Technology has had a significant impact on the way we do business. In the last two years, we continued to make upgrades to our student support services, including advisement and online access. As we seek to make ourselves attractive to students of all ages and backgrounds, we have had to keep abreast with cutting-edge technology. For example, we implemented a platform that allows for better student case management and proactive advising that begins to shift our college toward a more holistic approach to student success. In addition, the college’s entire wireless network infrastructure was upgraded to increase speed, capacity, and coverage. Many outdoor areas around our campuses now have wireless access, and our data center, which houses many of our student-facing applications, has been migrated to a private cloud to increase performance and reliability. We have also invested in improving our research capabilities through the institutionalization of Power BI dashboards that puts actionable data at the fingertips of our administrative team, who can now quickly identify barriers to student success and improve our efficiency in addressing them. Student success is the core of our business, and so our efforts in technology are also focused on classroom innovation. Our students are used to technology in every aspect of their lives, and we must meet that expectation in the classroom. Over the last year, we invested in supporting faculty innovation by using the funds received from our 2017 Aspen Prize as a top three college to support faculty innovation projects that enhance student learning in the classroom. We have also invested in teaching excellence through the American Colleges and Universities Educators Innovations in Teaching program of study. These rigorous modules, which require an entire year of learning, implementation in the classroom, and personal and group reflection, have shown early promise in improving the student experience and their success in courses.

Gregory Adam Haile, president of Broward College


We invested a significant amount of time and resources to acquire and integrate TotalBank. This allowed us to surpass the $14 billion asset mark and become the third-largest Florida-based bank. We also dedicated a substantial effort in the development of a strategic plan that will drive significant investment in people, technology and new products. This will allow us to continue providing a market-leading client experience in a fast-changing environment and become the big bank alternative in Florida.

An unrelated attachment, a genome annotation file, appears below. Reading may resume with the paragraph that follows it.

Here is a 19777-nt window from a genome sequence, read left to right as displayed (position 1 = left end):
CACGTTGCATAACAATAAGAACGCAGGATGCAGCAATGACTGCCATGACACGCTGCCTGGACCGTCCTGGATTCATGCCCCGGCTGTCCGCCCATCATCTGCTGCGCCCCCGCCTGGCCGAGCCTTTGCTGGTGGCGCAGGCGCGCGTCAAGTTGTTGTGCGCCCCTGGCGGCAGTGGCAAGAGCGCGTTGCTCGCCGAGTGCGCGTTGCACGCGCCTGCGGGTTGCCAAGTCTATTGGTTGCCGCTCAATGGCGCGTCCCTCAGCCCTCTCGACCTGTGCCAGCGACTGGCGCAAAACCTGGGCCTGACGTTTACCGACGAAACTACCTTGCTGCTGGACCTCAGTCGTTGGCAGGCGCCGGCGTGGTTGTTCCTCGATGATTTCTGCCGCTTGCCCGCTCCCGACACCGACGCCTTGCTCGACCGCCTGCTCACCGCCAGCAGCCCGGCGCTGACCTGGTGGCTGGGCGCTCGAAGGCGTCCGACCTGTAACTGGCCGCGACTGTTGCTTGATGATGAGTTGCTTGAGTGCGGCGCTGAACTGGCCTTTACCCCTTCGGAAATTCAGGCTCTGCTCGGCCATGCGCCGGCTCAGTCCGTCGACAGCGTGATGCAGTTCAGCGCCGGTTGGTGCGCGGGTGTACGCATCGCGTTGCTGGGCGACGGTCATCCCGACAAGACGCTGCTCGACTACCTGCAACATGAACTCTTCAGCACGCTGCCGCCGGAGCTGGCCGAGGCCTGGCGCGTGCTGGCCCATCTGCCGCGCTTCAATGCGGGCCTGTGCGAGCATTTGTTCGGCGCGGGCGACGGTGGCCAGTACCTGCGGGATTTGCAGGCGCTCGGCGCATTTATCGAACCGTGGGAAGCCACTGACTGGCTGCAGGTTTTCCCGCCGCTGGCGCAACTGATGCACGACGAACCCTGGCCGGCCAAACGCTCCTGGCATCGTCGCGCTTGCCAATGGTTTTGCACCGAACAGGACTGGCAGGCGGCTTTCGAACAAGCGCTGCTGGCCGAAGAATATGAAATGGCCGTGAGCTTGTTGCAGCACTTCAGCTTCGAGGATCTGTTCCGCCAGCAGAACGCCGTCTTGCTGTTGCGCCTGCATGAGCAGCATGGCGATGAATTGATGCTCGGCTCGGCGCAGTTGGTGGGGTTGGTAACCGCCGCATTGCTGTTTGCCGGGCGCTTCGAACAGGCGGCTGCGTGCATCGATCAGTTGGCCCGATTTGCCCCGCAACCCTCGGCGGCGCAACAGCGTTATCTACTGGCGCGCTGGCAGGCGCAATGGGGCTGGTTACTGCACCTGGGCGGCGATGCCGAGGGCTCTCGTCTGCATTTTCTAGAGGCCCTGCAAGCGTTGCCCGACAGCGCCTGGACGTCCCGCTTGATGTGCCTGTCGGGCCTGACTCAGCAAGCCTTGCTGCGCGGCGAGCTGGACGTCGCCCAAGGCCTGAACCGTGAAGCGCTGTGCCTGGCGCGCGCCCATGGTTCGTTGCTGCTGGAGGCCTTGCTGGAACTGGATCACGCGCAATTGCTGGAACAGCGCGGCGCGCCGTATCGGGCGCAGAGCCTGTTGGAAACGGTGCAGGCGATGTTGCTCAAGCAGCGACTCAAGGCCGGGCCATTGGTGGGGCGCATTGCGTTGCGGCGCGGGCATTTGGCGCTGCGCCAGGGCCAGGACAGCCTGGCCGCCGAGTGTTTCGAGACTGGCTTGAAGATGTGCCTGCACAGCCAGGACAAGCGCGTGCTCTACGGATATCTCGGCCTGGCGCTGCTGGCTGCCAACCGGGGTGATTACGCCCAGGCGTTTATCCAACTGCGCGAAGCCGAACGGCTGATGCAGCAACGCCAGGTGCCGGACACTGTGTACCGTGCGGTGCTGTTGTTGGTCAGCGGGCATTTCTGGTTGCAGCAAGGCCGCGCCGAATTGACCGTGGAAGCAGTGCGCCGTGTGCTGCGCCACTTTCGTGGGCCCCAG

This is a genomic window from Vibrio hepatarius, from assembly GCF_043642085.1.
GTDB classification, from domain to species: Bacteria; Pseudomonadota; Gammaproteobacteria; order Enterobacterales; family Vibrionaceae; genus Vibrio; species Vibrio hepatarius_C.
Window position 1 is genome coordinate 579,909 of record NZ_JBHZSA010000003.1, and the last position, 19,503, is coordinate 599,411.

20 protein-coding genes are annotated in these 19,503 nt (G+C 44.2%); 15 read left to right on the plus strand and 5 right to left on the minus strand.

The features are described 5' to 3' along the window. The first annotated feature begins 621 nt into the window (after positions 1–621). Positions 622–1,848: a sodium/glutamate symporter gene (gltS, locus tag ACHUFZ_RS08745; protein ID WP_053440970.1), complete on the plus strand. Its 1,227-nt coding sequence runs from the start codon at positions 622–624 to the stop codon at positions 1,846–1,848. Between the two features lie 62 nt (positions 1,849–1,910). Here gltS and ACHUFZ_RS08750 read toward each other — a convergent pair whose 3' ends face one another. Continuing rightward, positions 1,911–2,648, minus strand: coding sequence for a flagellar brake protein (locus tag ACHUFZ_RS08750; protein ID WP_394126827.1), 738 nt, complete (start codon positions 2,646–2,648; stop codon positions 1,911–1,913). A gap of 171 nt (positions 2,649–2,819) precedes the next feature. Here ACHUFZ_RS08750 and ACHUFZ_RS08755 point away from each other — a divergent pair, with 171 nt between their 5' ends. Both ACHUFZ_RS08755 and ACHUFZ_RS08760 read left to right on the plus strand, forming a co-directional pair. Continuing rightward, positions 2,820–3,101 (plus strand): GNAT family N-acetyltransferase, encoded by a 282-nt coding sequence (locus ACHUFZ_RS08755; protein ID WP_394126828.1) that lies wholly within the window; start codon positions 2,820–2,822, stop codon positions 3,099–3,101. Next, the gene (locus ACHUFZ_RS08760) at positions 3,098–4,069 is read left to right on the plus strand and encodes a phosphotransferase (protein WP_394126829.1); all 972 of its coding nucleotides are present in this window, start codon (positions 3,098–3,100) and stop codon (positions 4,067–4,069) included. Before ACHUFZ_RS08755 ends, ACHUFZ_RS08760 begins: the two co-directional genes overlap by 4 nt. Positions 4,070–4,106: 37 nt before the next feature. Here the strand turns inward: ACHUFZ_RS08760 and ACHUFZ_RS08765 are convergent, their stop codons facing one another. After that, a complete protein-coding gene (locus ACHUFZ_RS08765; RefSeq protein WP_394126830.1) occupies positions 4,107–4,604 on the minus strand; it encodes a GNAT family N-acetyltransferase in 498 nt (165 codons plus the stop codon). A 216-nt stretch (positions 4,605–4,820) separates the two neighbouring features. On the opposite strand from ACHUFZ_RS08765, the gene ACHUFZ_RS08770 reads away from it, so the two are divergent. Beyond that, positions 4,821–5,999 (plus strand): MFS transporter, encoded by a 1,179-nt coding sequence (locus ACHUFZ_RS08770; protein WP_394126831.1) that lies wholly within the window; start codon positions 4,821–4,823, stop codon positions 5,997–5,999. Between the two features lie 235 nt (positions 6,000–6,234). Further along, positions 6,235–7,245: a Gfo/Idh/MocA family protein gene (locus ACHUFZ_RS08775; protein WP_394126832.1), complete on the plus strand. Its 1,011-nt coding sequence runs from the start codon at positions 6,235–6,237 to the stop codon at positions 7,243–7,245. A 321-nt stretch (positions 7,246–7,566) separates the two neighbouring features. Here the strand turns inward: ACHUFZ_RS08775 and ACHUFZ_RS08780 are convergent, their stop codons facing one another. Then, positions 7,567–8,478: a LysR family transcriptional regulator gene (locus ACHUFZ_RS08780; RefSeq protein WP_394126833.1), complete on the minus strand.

Jorge Gonzalez, president and CEO, City National Bank


Despite the geopolitical environment that emphasizes nationalism, we believe there is a need for an increasingly global and flexible workforce with greater technical skills and more adaptability. The rate of change and need for adaptability will influence the nature of global workforces and will emphasize ethnic and gender diversity.

Louis Hernandez Jr., CEO, of Black Dragon Capital


In 2018, we redoubled our efforts to focus on listening more attentively to our team members and our clients and to the market about client needs and our industry. We expended considerable human and financial resources on technology in an effort to provide our team members and our clients enhanced efficiency and a competitive edge.

Paul Singerman, co-chair of Berger Singerman


This year, and the last 3-4 years in fact, we’ve been in a “sell mode.” We were focused on selling assets and building up cash reserves.

James “Jimmy” Tate, co-owner and president of TKA-Evolution Apparel and of Tate Capital, and co-founder of Tate Development Corp.


The Miami Super Bowl Host Committee launched the Business Connect program for Super Bowl LIV. The program is the National Football League’s special event production supplier diversity initiative.

Rashad D. Thomas, vice president of business connect and community outreach for the Miami Super Bowl Host Committee


The most significant change is automating our field operations via iPads, and Procore, which is a construction integration software system. I believe it is essential for companies to integrate the office and field operations.

Manny Angelo Varas president and CEO of MV Construction Group